• More Teeth than the Osmond Family: The four demonic laughing doctors in "The Noisy Hospital Room", who's faces are basically just giant, grinning mouths.
    • "The Handshake Man"
  • Mood Whiplash: All the series have a far more energetic and positive soundtrack in the credits than in the intro-song or in the episodes themselves. Season 4 was especially upbeat!
    • In-universe, we have "The Umbrella Goddess". The sun is rising, the mood is cheerful and the boy doesn't even notice the Goddess waiting right outside the door
  • Murderous Mannequin:
    • In "The Next Floor", a mannequin serves as the elevator girl of a hellevator in a department store. She drops the victim-of-the-day off at a floor where he's "left alone" forever, as per his wish.
    • In "— Drawings —", a boy with the power to draw monsters into existence sics a handful of mannequins on the watchman. It's implied they murder him.
  • Nightmare Face: Plenty of them!
  • No Good Deed Goes Unpunished: The main character of "Tongue" is haunted for giving a dead cat a proper burial. The ghost is angry that he didn't find her body!
  • Nothing Is Scarier: Most of the time, we never really get an explanation for the weird stuff that happens. Hell, most of the stories don't even show what happens to the main characters after The Reveal!
    • We never find out exactly what the spirit in "Death Day" is, as it's invisible to everyone except Sachiko, who can see spirits. What we do find out is that it's NOT the ghost of the Kunitake family's mother, as they've thought for the past ten years since it always visited on the anniversary of her death, and smelled of her perfume.
    • It's never shown what takes away all the characters when the lights go out in "The Handkerchief Game
  • No Ending: The stories that don't have downright Downer Endings just sort of...stop.
  • Off with His Head!: Whatever is haunting the apartment in "Sewing Shears", as the top half of his head is missing.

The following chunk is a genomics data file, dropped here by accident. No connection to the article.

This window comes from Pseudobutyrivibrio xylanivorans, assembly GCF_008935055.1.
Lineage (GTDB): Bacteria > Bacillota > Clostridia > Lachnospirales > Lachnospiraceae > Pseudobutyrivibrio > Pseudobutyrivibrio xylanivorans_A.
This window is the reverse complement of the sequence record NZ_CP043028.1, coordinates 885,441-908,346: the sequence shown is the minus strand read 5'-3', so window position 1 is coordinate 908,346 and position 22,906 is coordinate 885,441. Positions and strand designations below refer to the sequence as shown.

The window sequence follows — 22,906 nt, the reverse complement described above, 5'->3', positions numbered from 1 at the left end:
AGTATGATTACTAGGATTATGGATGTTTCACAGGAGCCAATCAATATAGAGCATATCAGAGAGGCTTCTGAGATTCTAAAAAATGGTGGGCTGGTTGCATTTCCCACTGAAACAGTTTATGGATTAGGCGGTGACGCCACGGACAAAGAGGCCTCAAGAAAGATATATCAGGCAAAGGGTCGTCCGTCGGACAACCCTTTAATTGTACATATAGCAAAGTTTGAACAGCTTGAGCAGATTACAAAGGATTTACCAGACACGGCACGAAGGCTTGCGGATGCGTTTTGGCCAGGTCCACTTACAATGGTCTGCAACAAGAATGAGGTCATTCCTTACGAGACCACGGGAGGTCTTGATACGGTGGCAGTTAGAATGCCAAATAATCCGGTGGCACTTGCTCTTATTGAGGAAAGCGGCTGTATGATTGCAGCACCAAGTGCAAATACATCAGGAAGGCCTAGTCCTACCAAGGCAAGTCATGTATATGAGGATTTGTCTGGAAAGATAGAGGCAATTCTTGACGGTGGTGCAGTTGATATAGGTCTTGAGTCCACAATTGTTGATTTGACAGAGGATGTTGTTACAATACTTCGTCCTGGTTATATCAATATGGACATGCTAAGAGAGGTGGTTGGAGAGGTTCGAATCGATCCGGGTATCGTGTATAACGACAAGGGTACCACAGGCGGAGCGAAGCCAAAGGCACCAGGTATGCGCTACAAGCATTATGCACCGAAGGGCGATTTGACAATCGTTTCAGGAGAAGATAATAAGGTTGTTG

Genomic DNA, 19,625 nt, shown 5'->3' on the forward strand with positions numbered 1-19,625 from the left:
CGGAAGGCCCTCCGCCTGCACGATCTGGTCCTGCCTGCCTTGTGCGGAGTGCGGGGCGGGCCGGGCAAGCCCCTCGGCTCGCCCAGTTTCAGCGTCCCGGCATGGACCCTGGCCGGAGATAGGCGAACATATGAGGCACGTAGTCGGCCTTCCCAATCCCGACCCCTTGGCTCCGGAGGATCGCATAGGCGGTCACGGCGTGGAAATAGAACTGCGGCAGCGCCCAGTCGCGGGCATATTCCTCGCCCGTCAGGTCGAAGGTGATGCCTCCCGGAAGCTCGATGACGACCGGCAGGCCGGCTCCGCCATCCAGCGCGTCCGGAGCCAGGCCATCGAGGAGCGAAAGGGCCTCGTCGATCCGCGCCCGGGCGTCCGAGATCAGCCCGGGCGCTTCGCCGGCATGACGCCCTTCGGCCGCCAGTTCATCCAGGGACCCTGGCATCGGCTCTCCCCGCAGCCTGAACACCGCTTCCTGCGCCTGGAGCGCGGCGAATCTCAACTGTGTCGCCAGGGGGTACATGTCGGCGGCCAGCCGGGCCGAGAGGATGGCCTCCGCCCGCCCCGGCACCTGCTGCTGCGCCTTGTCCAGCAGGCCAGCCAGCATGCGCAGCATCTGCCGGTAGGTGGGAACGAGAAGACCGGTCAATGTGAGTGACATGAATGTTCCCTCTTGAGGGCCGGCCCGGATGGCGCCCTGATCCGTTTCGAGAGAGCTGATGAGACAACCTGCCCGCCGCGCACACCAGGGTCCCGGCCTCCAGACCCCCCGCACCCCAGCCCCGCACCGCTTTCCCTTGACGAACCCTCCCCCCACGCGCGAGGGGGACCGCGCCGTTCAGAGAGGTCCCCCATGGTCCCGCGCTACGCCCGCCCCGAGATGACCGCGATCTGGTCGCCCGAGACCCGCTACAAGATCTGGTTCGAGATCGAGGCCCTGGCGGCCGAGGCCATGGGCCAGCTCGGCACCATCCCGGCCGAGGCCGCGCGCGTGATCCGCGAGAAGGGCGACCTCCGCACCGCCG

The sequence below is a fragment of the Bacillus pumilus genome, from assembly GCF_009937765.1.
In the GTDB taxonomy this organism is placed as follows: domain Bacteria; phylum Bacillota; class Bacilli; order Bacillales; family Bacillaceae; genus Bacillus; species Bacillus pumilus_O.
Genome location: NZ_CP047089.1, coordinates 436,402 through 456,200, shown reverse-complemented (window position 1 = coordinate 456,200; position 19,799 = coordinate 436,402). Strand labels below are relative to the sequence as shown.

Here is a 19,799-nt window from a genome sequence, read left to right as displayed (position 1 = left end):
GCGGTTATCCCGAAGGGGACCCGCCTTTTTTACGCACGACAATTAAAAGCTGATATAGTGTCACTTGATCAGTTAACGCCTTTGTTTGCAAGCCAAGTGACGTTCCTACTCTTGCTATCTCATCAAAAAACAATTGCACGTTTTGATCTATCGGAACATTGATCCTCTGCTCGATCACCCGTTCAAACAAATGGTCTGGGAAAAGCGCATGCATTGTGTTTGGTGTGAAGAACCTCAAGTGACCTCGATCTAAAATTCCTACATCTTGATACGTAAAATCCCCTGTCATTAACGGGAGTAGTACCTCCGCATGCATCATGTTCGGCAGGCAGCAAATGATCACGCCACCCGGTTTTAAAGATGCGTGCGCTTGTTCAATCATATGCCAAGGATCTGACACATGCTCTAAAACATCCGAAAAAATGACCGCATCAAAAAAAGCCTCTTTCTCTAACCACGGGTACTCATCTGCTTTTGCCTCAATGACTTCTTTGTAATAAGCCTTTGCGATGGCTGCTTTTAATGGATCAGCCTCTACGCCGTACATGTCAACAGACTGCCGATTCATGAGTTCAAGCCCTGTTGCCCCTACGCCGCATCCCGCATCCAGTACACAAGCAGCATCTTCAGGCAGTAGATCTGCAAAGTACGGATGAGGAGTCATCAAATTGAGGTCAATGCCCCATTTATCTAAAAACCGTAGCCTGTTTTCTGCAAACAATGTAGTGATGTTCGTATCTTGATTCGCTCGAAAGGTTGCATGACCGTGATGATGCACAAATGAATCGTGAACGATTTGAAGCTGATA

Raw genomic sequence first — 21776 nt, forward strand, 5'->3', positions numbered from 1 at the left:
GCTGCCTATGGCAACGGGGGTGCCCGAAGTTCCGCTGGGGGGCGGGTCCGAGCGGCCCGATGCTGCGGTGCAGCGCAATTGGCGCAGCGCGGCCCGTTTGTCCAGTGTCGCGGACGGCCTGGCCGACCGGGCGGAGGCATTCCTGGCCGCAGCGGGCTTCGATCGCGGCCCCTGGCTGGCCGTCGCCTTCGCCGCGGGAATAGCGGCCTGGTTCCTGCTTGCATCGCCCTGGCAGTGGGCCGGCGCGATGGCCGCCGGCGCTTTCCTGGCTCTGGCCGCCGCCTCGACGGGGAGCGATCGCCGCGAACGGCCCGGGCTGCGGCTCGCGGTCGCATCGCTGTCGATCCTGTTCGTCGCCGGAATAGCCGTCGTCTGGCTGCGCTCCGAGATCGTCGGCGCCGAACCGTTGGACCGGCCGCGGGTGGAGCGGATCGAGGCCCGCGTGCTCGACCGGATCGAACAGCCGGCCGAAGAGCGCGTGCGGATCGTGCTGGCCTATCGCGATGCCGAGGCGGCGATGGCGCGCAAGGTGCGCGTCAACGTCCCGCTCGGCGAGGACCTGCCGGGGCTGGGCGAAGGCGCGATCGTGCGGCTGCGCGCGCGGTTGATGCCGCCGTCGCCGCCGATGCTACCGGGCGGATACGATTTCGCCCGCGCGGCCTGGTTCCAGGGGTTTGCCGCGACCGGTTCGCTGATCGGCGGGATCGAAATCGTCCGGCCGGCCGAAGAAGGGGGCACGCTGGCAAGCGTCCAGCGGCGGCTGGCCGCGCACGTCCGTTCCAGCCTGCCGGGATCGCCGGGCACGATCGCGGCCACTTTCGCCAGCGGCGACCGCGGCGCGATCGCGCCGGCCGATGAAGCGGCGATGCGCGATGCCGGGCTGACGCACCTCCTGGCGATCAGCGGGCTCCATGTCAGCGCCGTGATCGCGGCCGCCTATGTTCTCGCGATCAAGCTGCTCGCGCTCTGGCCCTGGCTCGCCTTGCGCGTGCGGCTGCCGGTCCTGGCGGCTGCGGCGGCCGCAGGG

• Rapid Aging: One of the stories in season 2 involves a young man who suddenly turns into an old man while using a cursed toy dispenser.
  • "Rashomon"-Style: The episode Contradiction where a girl is called by her two friends who are trapped in a haunted hospital. Unfortunately her friends are both telling the truth about their dire circumstances.
  • Together in Death: The main character and his wife in "Flower Reading".
  • Trapped in Another World: Miki in "That Side Festival", Takuya and Miyako in "Don't Look Back".
  • Spooky Painting: A whole gallery of them in the episode "Paintings". It turns out that they trap people inside them.
  • Stealing the Credit: Haga finds a manuscript for a short story, and enters it into a Newcomer Writer contest under his name. The runners at least have the common sense to confirm the matter twice before accepting Haga as the real author, but once he cracks he's Dragged Off to Hell. Not like actually keeping the award was any less traumatizing, mind.
  • Space Whale Aesop:
    • "The Next Floor" - don't ever think bad things about your family, because some supernatural being is gonna take you on a trip down to hell and then leave you alone in a closed mall for the rest of eternity.
    • The later seasons basically all have the moral of "Don't do anything or go anywhere, because you got a good chance of being brutally murdered by ghosts or yokai".
  • Stringy-Haired Ghost Girl: Well DUH. The hair part even becomes a plot in "Hair".
    • Not a GHOST per se, but the long, stringy hair appears again in "In The Water", this time belonging to a monstrous fish woman
  • Taxidermy is Creepy: "Museum Of Taxidermy". It's especially creepy when the animal exhibits kill the visitors and staff and turn them into the actual exhibits!
  • The Tooth Hurts: "Grinding Teeth"
  • Thinks Like a Romance Novel: The protagonist of "Guess Who?"
  • Voice of the Legion: Whatever entity's possessing the doll in "Inside".
  • Wham Episode: The season 3 finale, which reveals that the little boy from the intro is really the old masked man from season 1 and 2.
  • You Dirty Rat!: The wife in "Rat" is scared of the rats living in the couples new apartment. She was right to be scared.
    You were right, Ken-chan. They really grew on me.

Alternative Title(s): Yami Shibai